Oscillations of a two-dimensional droplet with a given contact angle are excited by abruptly changing the wetting properties of the substrate. Thereby, all eigenfrequencies are excited, the eigenspectrum is obtained and an estimate of the resonance frequencies can be given. For measuring mode shapes, the surface of the droplet is represented in terms of spherical harmonics. We calculate the mode in the time and frequency domain, relate the resonance frequencies to mode shapes and identify mode coupling.

## 2. Model and analysis

We compute a multi-phase flow of a liquid and a vapour phase on a solid substrate by solving the Navier–Stokes equations with a multi-phase SPH model. By introducing different surface energies between the phases involved, corresponding contact angles arise. This is illustrated in figure 1 for contact angles of 60^{°} and 120^{°}. By changing the surface energy between solid and liquid phase, vibrations are induced in the droplet.

### (a) Governing equations

We consider the isothermal and incompressible Navier–Stokes equations in Lagrangian form
2.1and
2.2with velocity **v**, density *ρ*, pressure force **F**^{(p)}, surface tension force **F**^{(sf)}, viscous force **F**^{(v)} and gravitational acceleration **g**. For incompressible media, the viscous part of the momentum equation with a dynamic viscosity *η* simplifies to
2.3

Incompressibility is approximated by a stiff equation of state (EOS), which relates pressure *p* to density and allows us to keep density fluctuations small [9],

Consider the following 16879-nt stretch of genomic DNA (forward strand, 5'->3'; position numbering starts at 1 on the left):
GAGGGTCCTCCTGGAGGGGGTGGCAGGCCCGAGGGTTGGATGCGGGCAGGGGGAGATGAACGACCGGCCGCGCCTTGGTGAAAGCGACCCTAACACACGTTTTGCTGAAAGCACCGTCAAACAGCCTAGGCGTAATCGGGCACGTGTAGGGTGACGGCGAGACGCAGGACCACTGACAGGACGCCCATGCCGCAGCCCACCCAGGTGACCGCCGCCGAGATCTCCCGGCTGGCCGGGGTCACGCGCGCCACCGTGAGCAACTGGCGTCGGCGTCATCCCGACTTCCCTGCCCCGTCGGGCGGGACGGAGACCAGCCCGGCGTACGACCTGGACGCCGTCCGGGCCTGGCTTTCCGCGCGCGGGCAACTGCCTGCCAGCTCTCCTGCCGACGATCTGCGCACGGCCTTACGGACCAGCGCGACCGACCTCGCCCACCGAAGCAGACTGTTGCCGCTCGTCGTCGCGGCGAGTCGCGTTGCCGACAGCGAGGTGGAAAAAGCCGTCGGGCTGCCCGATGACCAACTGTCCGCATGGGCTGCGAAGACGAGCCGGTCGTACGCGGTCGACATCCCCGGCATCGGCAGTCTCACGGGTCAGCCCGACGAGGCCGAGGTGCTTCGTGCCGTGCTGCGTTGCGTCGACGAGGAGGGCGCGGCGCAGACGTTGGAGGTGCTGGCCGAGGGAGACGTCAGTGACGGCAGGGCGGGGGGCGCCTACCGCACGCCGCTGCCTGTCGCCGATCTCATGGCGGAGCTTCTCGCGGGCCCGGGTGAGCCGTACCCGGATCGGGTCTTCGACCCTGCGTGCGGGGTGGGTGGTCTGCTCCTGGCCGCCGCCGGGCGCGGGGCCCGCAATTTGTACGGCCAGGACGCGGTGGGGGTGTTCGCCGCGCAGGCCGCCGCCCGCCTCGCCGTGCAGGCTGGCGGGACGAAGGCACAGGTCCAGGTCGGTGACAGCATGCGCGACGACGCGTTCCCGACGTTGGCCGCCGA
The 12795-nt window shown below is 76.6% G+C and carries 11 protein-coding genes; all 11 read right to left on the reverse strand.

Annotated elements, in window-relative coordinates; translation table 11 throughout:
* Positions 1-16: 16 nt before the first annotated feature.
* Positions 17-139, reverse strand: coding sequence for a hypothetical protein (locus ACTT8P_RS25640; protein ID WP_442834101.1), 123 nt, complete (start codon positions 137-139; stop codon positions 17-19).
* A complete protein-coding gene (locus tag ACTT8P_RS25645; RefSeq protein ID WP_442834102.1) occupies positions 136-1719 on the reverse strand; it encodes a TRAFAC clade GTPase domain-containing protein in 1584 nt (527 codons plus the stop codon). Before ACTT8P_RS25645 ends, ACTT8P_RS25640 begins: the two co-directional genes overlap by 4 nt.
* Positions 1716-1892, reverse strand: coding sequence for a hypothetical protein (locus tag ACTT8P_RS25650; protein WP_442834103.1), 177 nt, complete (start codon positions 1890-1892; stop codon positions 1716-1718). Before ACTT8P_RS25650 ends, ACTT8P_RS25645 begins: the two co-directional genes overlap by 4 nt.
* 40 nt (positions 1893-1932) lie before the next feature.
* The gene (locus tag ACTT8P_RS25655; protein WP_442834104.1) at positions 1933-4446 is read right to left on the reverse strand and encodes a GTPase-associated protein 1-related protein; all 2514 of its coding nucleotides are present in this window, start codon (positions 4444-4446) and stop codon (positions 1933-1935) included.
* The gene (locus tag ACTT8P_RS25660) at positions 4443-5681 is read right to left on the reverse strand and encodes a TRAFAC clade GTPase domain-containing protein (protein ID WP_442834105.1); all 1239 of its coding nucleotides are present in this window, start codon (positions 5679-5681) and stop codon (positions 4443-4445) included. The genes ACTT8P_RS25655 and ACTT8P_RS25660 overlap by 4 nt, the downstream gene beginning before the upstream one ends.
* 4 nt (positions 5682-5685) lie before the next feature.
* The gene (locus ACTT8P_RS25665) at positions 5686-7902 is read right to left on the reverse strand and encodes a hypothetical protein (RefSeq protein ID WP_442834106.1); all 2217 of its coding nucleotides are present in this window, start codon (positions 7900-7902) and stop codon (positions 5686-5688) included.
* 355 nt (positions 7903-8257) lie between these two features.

2.4where *p*_{0} represents a reference pressure, *ρ*_{0} a reference density and *γ* depends on the phase, where a usual choice is 7 for liquids and 1.4 for gases. The continuum surface force (CSF) model from Brackbill *et al.* [10] gives
2.5with the surface tension coefficient *α*, the curvature *κ* and the surface normal **n**. The surface delta function *δ*_{sf} describes the narrow transition band between two phases and in the limit approaches the Dirac delta function representing a spatial phase jump. The equilibrium contact angle of the liquid phase that arises is given by the Young equation, which relates surface energies to a contact angle,
2.6where *γ*_{ij} is the surface energy between two phases *i* and *j*, *ϕ* is a contact angle and s, l, v, respectively, label the solid, liquid or vapour phase.

### (b) Smoothed particle hydrodynamics multi-phase model

For zeroth-order consistency, we use a normalized smoothing function [11], 2.7

where *W* is a generic SPH smoothing kernel, *h* is the smoothing length and is a global sum contributing only within the support of *W*. The usual SPH density equation [12] then reads
2.8so that the density of a particle *i* does not depend on the mass *m*_{j} of surrounding particles, but only on its specific volume . For continuity at interfaces, we use an expression suggested by Hu & Adams [13] for a particle-averaged spatial derivative